Then I saw another angel ascend from the rising of the sun, with the seal of the living God, and he called with a loud voice to the four angels who had been given power to harm earth and sea, saying, “Do not harm the earth or the sea or the trees, till we have sealed the servants of our God upon their foreheads.” And I heard the number of the sealed, a hundred and forty-four thousand sealed, out of every tribe of the sons of Israel.

After this I looked, and behold, a great multitude which no man could number, from every nation, from all tribes and peoples and tongues, standing before the throne and before the Lamb, clothed in white robes, with palm branches in their hands, and crying out with a loud voice, “Salvation belongs to our God who sits upon the throne, and to the Lamb!” And all the angels stood round the throne and round the elders and the four living creatures, and they felt on their faces before the throne and worshiped God for ever and ever! Amen.”

Then one of the elders addressed me, saying, “Who are these, clothed in white robes, and whence have they come?” I said to him, “Sir, you know.” And he said to me, “These are they who have come out of the great tribulation; they have washed their robes and made them white in the blood of the Lamb.”(Revelation 7:2-4, 9-14 RSV)

“Salvation belongs to our God who sits upon the throne, and to the Lamb!” (Revelation 7:10)

If we were to remember one thing about ALL SAINTS DAY, it should be this: The women and men we honor today take no credit for their triumph. They know that salvation is God’s work. They know that they are standing before the throne of God only because they trusted in and held fast to His promises and His power during times of hardship, persecution, and temptation. The mark on their foreheads is a constant testimony to Jesus, who empowered them to remain faithful.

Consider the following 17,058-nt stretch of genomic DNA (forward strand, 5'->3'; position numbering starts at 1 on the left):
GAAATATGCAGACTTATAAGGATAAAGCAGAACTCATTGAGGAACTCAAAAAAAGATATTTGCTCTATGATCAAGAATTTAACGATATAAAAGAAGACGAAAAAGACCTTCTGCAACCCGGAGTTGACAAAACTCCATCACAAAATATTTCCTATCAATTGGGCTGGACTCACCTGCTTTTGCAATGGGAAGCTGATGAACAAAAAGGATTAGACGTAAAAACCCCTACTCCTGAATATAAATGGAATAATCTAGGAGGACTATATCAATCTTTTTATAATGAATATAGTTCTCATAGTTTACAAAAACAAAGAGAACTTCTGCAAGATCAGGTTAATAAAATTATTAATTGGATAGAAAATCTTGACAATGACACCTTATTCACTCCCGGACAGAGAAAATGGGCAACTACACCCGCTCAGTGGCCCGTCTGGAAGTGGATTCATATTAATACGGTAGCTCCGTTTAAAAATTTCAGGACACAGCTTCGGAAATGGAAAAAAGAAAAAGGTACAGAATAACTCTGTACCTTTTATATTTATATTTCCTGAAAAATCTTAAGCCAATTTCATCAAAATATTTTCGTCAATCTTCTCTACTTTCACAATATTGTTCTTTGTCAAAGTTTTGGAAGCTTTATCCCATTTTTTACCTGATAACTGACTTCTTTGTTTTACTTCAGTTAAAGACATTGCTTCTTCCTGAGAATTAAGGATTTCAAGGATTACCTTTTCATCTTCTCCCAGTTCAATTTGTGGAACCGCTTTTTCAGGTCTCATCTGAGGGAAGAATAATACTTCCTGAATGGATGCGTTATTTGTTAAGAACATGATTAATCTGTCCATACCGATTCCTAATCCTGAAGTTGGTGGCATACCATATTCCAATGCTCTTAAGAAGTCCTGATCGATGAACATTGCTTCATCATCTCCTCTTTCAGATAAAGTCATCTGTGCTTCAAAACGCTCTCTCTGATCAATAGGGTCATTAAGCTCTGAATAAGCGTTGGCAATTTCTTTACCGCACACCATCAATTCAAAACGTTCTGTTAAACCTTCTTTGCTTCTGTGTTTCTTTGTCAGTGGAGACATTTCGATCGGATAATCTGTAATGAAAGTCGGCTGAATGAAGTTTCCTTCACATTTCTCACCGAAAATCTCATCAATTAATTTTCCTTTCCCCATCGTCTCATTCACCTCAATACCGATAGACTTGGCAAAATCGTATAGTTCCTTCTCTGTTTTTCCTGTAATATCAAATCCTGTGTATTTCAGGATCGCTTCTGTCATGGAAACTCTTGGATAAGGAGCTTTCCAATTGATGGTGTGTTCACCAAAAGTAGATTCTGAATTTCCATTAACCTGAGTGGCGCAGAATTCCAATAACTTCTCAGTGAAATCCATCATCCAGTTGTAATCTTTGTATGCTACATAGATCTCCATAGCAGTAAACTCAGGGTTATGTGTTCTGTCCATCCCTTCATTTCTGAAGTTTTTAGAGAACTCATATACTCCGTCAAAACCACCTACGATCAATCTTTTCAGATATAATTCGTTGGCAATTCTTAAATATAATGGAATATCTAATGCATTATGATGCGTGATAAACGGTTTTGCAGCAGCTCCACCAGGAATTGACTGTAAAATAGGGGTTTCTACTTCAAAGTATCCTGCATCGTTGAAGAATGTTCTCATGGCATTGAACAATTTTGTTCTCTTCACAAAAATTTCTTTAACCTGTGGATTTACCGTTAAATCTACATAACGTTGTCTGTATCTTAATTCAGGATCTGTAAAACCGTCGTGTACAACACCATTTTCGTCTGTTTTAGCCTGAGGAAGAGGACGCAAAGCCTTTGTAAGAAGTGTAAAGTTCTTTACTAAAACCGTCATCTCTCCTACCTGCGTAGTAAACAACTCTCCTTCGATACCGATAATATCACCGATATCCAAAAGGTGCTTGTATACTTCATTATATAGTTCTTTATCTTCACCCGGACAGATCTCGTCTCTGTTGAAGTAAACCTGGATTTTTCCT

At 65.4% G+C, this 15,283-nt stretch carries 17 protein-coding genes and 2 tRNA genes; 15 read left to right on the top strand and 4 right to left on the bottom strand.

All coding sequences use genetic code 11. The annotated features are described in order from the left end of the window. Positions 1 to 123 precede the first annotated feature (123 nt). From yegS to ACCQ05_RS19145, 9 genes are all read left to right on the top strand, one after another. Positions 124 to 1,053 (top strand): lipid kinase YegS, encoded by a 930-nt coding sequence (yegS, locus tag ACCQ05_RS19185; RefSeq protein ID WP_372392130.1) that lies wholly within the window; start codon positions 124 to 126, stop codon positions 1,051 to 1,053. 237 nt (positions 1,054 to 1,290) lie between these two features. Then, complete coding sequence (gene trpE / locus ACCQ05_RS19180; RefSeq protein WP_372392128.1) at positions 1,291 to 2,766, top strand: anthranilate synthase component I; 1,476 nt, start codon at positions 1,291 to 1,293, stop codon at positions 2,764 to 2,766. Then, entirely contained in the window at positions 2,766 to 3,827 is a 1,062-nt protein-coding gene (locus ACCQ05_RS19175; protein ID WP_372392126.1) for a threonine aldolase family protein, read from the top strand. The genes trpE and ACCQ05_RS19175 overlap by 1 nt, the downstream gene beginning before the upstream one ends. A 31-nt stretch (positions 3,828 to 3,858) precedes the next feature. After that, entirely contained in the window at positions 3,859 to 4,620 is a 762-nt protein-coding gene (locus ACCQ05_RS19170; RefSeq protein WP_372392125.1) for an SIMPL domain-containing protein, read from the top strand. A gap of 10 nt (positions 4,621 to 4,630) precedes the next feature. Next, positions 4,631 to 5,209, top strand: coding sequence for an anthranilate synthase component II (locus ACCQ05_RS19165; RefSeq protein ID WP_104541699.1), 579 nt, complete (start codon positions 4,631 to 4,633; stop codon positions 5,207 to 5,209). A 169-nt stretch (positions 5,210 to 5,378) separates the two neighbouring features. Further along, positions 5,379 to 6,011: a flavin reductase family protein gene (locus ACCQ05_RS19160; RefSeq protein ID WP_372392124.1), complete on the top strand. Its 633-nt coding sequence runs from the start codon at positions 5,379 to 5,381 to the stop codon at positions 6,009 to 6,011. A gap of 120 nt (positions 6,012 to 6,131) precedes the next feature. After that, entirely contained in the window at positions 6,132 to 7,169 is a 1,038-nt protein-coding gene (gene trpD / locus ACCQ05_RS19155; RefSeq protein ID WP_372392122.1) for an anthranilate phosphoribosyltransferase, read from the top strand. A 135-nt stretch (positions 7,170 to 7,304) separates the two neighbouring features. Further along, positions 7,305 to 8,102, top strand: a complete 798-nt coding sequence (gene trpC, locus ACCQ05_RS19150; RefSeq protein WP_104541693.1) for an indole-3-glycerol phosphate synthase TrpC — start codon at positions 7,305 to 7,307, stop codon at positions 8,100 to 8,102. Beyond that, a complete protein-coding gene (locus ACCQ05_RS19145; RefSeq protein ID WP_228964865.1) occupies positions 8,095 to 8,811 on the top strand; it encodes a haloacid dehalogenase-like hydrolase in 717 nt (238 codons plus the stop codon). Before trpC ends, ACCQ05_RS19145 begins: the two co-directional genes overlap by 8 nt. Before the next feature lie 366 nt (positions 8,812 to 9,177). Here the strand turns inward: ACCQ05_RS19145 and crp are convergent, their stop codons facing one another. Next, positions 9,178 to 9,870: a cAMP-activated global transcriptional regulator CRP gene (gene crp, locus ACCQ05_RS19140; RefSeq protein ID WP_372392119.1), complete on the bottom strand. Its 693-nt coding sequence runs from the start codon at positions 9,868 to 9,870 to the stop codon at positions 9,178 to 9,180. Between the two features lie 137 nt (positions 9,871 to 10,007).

You will not find most of these spiritual victors on any official list. This is a celebration of the countless saints in heaven whose faith and works are known only to God and perhaps a few other people. And this is this is their message to us. Their hiddenness shows that we too can be saints, if only we hold tenaciously to the truth that “salvation belongs to our God who sits upon the throne, and to the Lamb!” (Revelation 7:10).

Every day, we face decisions about whom we will trust, believe in, and obey. Every day, we are called to lift our hearts to the Holy Spirit and let Him strengthen and transform us. Even when we sin, our trust in God’s mercy can enable us to repent and stand firm, confident that we remain the beloved of God. Throughout our day, we can repeat the saints’ rallying cry, “Salvation belongs to God, and to the Lamb!” and know that the outcome of the battle is first and foremost God’s business.

On this great festival day, let the saints convince each and everyone of us that holiness is not meant just for a select few. Let them show us that all things are possible with God. What happens when everyday people are faithful to their call, take God at His word, and allow Him to work through them? They join all the other saints in joyful celebration around God’s throne.

Prayer: Heavenly Father, help me to be faithful in running the race, to never turn back or grow weary. May I one day be counted among that joyful, heavenly multitude who praise and worship You forever. Amen.